He has suffered with pneumonia over the ‘past few weeks’, his daughter Hannah said in a statement, and last week also tested positive for coronavirus.
The 100-year-old was admitted to Bedford Hospital in Bedfordshire today after requiring ‘help with his breathing’ but he is not currently in intensive care.
A family spokesman also revealed that the war veteran has not had the coronavirus vaccine because of his battle with pneumonia.
Prime Minister Boris Johnson led well-wishers after the news of the veteran’s Covid battle broke. He said: ‘My thoughts are very much with @CaptainTomMoore and his family. You’ve inspired the whole nation, and I know we are all wishing you a full recovery.’
Captain Tom became a national treasure during the first coronavirus lockdown after he raised more than £32 million for the NHS by walking 100 laps of his garden before his 100th birthday.
His fundraising led to a slew of personal honours and he was knighted by the Queen and also made an honorary army colonel.
Captain Tom also became GQ magazine’s oldest cover star and scored a number one hit with Michael Ball in a charity recording of You’ll Never Walk Alone.
In December, he and his family also jetted off to Barbados after British Airways offered them a free flight.
Captain Tom has been admitted to hospital after struggling with coronavirus and pneumonia over the past few weeks, his family have revealed
Captain Tom receiving his knighthood from Queen Elizabeth II during a ceremony at Windsor Castle. He raised almost £33 million for the NHS
Captain Sir Tom Moore (pictured in April) became a national treasure during the first coronavirus lockdown after he raised more than £32 million for the NHS by walking 100 laps of his garden before his 100th birthday
The family statement announcing Captain’s Tom’s illness was posted on his Twitter page and read: ‘I wanted to update everybody that today (Sunday 31 January) my father was admitted to hospital. Over the last few weeks he was being treated for pneumonia and last week tested positive for Covid-19.
‘He was at home with us until today when he needed additional help with his breathing. He is being treated in a ward although he is not in ICU. The medical care he has received in the last few weeks has been remarkable and we know that the wonderful staff at Bedford Hospital will do all they can to make him comfortable and hopefully return home as soon as possible.
‘We understand that everyone will be wishing him well. We are of course focussing on my father and will update you when we are able to.’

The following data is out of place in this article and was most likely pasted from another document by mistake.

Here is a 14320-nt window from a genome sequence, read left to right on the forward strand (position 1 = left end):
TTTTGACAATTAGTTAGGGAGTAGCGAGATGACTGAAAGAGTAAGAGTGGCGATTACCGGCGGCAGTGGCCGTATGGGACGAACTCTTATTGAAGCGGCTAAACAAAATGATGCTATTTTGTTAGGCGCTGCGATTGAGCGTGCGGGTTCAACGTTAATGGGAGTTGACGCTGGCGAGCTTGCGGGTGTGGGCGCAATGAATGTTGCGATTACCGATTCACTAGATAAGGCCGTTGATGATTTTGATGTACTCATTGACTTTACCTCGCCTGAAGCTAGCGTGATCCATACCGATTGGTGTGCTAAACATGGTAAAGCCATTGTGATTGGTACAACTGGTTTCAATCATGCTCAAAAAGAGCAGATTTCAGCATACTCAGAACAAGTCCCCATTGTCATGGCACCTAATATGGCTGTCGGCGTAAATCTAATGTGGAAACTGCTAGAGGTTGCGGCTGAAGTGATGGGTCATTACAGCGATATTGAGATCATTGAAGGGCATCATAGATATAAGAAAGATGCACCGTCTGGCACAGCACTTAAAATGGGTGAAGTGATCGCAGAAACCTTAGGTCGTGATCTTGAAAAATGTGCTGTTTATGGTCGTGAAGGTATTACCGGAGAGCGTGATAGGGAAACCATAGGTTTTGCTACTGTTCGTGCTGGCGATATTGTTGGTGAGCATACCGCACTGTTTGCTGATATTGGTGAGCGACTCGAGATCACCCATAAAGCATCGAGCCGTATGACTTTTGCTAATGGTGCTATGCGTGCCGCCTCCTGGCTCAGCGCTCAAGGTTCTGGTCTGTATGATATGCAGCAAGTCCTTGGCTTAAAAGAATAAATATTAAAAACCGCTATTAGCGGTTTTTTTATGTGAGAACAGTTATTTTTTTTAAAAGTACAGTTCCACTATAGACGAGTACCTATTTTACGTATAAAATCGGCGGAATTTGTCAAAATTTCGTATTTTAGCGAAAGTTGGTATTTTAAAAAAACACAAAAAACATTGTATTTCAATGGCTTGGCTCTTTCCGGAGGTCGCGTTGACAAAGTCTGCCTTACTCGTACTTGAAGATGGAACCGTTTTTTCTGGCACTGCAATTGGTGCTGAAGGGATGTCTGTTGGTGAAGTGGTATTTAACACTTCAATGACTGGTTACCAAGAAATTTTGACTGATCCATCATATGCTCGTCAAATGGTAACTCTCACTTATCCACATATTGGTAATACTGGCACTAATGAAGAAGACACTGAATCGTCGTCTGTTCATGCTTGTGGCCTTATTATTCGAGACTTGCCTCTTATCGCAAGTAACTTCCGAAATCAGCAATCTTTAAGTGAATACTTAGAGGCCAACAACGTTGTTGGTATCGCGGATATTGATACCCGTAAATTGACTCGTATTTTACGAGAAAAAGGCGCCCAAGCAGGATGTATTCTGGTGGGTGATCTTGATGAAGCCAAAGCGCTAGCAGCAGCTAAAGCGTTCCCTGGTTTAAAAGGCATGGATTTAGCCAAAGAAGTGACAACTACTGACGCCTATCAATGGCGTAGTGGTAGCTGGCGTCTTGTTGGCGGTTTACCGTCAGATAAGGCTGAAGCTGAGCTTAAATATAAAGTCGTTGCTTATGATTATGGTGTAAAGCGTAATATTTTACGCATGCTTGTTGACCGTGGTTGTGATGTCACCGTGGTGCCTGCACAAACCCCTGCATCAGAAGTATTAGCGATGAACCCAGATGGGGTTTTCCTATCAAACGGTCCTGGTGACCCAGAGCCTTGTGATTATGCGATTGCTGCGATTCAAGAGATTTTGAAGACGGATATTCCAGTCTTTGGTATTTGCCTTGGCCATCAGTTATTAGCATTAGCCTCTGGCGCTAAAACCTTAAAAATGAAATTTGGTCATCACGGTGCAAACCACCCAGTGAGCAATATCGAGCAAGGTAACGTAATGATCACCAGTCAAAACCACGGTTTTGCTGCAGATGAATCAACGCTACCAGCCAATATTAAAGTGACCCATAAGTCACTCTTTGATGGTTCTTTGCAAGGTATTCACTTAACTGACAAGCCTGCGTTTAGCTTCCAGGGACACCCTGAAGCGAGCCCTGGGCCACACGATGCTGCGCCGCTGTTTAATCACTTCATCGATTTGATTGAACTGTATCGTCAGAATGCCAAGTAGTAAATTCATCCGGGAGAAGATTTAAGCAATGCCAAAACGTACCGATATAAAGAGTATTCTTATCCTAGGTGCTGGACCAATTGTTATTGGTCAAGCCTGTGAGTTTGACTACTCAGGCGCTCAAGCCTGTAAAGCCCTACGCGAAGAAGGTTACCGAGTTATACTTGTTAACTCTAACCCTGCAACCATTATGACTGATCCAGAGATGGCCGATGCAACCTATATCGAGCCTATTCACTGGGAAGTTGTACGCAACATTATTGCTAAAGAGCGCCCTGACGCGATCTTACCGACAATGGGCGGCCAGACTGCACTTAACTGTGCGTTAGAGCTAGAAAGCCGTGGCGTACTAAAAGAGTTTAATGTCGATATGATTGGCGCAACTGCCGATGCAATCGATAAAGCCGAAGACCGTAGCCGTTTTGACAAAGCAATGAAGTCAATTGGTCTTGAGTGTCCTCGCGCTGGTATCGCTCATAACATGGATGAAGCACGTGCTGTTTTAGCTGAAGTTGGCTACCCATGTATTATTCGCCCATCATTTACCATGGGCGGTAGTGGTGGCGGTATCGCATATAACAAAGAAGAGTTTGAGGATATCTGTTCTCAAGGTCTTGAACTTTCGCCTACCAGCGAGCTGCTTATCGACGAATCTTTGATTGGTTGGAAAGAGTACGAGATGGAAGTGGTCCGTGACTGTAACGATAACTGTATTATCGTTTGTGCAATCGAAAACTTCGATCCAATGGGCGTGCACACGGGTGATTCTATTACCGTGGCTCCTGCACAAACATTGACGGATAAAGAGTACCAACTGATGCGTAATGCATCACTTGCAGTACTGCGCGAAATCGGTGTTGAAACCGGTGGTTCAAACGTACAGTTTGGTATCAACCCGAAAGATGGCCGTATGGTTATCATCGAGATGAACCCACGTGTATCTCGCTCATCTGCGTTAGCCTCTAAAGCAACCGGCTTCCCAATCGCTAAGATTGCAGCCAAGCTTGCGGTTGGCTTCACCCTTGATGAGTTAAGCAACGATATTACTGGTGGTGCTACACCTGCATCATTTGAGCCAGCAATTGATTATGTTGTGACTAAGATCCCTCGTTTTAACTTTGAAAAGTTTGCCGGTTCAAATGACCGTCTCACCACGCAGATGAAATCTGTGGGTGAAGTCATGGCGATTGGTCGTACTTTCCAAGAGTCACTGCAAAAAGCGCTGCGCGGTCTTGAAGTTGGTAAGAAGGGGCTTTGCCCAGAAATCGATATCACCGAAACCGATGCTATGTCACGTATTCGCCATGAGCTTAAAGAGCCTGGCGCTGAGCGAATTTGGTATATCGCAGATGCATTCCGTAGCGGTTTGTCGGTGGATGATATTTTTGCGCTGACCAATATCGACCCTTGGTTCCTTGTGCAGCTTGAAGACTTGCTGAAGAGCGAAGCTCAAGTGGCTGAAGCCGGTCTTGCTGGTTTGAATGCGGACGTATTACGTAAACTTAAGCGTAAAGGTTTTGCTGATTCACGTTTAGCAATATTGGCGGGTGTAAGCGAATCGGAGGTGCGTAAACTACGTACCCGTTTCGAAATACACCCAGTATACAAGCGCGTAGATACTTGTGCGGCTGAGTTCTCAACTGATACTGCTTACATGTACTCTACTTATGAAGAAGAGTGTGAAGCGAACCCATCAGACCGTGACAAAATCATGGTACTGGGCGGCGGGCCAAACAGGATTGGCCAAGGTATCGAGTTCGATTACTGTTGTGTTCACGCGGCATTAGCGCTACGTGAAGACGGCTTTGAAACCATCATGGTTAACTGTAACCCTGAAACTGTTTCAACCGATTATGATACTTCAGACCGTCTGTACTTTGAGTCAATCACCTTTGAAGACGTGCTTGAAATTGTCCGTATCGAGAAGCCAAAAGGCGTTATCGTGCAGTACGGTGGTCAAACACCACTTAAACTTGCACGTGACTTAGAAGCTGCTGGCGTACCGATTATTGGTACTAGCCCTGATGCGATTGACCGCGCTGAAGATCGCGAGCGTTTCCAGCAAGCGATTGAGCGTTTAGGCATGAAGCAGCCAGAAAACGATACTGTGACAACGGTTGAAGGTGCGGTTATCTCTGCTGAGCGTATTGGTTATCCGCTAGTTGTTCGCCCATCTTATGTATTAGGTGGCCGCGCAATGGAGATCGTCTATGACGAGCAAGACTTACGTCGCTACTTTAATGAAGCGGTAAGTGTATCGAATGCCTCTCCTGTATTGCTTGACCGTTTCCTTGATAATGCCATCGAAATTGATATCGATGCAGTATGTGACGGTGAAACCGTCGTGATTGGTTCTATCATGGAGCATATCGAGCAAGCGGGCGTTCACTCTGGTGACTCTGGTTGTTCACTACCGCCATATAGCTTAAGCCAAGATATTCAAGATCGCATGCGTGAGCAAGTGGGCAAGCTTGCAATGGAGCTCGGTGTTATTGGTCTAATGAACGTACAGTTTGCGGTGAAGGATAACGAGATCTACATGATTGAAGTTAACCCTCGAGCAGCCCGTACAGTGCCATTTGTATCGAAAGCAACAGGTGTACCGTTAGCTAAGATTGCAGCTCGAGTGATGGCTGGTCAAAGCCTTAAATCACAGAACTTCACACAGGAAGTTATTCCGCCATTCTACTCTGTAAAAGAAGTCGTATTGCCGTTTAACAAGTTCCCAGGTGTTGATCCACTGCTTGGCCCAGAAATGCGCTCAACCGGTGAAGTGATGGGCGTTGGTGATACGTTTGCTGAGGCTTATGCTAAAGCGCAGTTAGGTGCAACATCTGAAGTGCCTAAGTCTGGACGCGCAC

The message was signed off ‘Hannah x’.
Captain Tom set out to raise £1,000 from his lockdown charity challenge but his efforts struck a chord with the nation, and praise and donations flooded in.
He was named GQ’s Inspiration of the Year 2020 and also scored a No. 1 single, wrote an autobiography and is helping to set up a charity.
He also launched a £35.95 bottle of gin, his own podcast and there is even a move in the works after UK companies Fred Films and Powder Keg Pictures bought the rights to the feature about the former British Army captain.
In December, Captain Tom and his family jetted off to Barbados after British Airways offered him free flight.
Captain Tom Moore, with (left to right) grandson Benji, daughter Hannah Ingram-Moore and granddaughter Georgia
He was named GQ’s Inspiration of the Year 2020 and also scored a No. 1 single, wrote an autobiography and is helping to set up a charity
In an interview with the magazine , Sir Tom opened up about his 20-year first marriage, his beloved late wife’s battle with dementia, and how he wants to be there for ‘lonely people in need of help’
The centenarian smiled as he sat in a plane seat emblazoned with his name in a picture shared to his official Twitter page as he revealed the flight ticked an item ‘off his bucket list’.
He said at the time: ‘I never thought that, at the age of 100, I would get to travel again. I’m so grateful to everyone who has made this possible. The support I have been shown in 2020 has given me renewed energy and today I get to tick something off my bucket list.’
As well as the Prime Minister, several politicians and other figures sent Captain Tom their best wishes this evening.
Opposition Labour leader Keir Starmer wrote: ‘The whole nation hopes you get well soon @captaintommoore. You’ve been an inspiration to us all throughout this crisis.’
Mayor of London Sadiq Khan said: ‘Thank you to our brilliant NHS for taking care of @CaptainTomMoore. Hoping for a speedy recovery and to see Captain Tom back home with his family soon.’
GMB presenter Piers Morgan wrote: ‘Come on, Captain Sir Tom – we’re all rooting for you.’